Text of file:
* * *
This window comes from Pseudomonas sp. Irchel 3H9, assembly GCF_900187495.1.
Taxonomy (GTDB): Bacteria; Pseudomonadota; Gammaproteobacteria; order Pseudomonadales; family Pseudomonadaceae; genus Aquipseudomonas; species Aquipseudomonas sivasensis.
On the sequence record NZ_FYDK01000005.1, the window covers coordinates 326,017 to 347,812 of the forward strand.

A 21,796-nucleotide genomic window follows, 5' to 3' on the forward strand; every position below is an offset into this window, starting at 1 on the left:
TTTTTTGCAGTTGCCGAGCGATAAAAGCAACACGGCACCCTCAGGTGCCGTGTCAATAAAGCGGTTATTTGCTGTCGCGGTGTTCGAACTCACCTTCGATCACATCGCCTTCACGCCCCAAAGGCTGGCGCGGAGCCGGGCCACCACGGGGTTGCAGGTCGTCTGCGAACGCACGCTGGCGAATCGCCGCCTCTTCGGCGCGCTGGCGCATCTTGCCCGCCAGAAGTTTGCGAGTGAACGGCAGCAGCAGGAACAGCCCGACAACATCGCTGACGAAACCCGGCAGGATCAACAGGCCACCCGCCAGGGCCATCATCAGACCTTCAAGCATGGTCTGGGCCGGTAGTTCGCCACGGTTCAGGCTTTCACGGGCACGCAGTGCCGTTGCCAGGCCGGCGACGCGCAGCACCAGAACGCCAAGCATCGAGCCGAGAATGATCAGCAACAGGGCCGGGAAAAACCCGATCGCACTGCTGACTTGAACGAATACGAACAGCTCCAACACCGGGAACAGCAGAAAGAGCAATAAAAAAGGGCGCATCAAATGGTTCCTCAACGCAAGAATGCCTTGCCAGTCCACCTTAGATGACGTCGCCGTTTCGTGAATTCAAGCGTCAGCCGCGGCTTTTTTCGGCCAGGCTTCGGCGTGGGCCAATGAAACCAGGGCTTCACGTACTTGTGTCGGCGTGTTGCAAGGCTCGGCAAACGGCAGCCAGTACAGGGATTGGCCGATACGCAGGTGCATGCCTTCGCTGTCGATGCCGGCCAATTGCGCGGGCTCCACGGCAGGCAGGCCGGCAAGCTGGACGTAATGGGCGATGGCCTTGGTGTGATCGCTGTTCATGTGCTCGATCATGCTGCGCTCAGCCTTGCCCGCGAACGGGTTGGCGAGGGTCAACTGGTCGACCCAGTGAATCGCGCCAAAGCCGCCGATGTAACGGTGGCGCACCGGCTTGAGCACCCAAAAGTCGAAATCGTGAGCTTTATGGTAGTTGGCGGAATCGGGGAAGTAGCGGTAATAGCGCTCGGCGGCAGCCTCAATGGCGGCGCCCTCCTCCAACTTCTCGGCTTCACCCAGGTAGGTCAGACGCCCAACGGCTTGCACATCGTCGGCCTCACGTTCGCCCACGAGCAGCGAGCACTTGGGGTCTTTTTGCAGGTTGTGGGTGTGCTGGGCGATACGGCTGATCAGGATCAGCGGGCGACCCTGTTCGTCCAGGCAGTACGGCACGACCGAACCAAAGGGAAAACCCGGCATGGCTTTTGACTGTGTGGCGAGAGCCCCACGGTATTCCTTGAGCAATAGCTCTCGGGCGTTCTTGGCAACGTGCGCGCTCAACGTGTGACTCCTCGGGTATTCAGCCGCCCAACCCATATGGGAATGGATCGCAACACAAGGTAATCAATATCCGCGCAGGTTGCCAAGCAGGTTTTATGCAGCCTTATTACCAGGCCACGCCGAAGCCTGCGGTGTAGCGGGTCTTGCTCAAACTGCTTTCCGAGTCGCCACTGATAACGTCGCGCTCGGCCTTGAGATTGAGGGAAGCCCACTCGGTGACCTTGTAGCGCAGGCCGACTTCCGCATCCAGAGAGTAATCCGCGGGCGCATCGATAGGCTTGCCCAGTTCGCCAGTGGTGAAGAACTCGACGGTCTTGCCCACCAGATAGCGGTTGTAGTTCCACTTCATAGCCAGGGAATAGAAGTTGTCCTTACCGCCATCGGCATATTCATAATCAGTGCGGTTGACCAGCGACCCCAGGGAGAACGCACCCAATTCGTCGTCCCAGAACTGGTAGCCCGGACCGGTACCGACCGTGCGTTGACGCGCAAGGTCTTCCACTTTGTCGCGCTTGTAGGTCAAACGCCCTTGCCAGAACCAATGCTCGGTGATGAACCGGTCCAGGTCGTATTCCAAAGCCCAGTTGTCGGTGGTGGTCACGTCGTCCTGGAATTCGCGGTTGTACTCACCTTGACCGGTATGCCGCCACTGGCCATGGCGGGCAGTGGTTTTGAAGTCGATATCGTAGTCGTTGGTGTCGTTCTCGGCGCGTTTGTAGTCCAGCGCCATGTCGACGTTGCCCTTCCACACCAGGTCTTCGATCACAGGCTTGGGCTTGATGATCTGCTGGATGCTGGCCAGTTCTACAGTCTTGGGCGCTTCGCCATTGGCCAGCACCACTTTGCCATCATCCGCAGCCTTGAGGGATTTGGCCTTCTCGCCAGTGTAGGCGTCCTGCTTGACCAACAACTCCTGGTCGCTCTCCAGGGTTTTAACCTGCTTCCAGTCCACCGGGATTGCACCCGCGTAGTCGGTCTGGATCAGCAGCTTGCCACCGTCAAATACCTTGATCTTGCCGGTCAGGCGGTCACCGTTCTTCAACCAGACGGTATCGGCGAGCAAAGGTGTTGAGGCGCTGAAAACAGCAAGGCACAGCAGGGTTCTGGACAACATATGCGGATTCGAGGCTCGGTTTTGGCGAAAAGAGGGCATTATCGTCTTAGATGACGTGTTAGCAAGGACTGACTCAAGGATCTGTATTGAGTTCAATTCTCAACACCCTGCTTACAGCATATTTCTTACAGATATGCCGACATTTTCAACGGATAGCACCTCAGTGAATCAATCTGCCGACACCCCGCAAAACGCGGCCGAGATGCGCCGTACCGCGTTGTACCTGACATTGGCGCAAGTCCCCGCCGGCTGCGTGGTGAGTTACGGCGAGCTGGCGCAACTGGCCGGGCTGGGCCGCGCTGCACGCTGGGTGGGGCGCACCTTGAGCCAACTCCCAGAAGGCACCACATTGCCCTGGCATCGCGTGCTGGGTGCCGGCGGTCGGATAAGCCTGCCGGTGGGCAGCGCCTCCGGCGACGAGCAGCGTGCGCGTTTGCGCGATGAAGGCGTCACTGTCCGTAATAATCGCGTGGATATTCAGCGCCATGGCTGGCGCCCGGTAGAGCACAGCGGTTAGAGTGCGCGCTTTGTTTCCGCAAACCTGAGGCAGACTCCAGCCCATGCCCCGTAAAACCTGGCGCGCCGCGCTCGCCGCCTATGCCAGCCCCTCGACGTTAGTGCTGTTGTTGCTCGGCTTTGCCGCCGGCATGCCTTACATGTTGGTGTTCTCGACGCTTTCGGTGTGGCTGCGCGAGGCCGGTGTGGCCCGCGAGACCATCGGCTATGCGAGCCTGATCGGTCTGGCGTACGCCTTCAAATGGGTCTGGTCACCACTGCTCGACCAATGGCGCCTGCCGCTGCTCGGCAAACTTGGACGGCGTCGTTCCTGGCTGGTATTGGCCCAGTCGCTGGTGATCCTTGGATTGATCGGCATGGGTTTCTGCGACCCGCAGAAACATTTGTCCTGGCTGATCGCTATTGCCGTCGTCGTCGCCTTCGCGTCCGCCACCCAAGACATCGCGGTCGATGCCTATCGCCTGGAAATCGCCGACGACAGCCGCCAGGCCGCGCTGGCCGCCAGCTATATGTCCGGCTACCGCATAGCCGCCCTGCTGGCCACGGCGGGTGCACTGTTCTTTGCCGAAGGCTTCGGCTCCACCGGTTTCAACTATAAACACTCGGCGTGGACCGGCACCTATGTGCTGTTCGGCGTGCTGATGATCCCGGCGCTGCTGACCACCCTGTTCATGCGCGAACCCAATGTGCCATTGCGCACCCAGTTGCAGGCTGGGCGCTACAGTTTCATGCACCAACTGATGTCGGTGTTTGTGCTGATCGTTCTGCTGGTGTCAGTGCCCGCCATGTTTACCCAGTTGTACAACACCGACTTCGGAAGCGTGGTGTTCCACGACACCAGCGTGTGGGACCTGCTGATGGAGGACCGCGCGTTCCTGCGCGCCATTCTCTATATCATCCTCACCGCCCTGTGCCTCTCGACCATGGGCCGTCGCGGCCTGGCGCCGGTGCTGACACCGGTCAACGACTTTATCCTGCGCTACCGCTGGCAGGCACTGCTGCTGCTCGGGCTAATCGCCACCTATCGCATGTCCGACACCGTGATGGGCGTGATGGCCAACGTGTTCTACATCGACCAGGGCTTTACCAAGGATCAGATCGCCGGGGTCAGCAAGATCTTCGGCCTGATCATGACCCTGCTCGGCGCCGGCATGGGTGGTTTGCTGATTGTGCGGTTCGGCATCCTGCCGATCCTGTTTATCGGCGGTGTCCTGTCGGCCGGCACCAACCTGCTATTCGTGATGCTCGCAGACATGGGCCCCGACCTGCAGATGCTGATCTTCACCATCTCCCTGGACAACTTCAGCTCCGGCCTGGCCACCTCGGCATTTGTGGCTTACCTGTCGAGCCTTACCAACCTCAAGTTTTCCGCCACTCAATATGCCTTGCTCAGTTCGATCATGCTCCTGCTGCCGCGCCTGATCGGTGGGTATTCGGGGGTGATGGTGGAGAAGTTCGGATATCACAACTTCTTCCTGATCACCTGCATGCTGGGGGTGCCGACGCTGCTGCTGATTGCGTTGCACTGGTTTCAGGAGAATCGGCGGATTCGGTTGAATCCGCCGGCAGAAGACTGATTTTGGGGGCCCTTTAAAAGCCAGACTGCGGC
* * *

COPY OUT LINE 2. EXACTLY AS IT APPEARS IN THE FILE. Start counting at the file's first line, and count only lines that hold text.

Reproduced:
Taxonomy (GTDB): Bacteria; Pseudomonadota; Gammaproteobacteria; order Pseudomonadales; family Pseudomonadaceae; genus Aquipseudomonas; species Aquipseudomonas sivasensis.